I always tend to opt for B over C. I don't want that responsibility.


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LegalTransform  Identity Verified
United States
Local time: 16:19
Member (2002)
Spanish to English
+ ...
Acceptable work volumes Aug 25, 2011

I got no less than six job offers this week from six different companies all wanting 10,000+ words within 24-48 hours or less. For that volume, it takes me an entire day just to do research. In each case I gave them a reasonable time frame (four days to one week depending on the difficulty of the job), but they decided to go with someone else. Some of these were extremely complicated legal documents and I cannot understand how anyone is capable of working at this pace.

Many moons ago, I would have two, three and sometimes four weeks to do a 2,000 - 3,000 word project and could juggle several jobs at the same time and even have room to fit in the odd rush job. Today it is getting harder and harder to overlap jobs because if you are busy, no one wants to wait.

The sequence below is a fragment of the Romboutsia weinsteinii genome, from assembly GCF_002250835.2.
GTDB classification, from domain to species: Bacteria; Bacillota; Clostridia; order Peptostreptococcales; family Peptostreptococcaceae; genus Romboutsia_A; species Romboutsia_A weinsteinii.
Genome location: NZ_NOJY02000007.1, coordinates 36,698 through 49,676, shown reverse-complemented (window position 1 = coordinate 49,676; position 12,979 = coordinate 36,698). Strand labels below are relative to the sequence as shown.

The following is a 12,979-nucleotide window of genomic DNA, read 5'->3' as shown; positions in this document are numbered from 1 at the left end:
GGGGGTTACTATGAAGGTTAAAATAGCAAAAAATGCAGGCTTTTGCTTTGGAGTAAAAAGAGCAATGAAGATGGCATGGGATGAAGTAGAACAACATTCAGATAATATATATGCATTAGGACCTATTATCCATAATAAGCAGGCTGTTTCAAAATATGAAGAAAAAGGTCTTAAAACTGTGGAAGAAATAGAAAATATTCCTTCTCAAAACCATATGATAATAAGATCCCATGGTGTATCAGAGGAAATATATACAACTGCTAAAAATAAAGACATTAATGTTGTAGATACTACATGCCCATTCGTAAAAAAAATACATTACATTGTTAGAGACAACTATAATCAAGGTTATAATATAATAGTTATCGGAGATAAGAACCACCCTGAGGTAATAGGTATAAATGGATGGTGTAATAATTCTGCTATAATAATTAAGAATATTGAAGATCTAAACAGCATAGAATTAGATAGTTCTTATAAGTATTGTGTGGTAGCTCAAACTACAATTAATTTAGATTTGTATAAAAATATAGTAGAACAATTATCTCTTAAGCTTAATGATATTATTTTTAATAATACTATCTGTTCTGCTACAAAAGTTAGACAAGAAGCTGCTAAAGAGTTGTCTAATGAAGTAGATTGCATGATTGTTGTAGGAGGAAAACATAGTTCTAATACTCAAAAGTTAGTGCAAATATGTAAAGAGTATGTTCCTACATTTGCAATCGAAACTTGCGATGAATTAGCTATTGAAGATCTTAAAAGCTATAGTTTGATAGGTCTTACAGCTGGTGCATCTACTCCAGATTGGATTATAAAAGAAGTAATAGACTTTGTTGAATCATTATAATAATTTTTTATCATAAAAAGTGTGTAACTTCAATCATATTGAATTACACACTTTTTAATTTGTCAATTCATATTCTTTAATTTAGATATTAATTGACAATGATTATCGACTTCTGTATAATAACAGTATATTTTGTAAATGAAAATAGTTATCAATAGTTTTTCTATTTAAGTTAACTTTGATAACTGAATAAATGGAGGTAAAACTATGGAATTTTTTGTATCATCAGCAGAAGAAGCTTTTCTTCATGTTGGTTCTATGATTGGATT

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philgoddard
United States
Member (2009)
German to English
+ ...
What a strange way of doing business. Aug 25, 2011

It doesn't sound at all professional - they're just treating you like a machine. If they send you 13,000 words to do in one day, they should at least say something like: "We know this is a ridiculous request, but is there any way you could..."

Do you ever haggle over deadlines? It's possible that you've set a precedent by accepting too much work, and they assume you can always work at four times the speed of the average translator?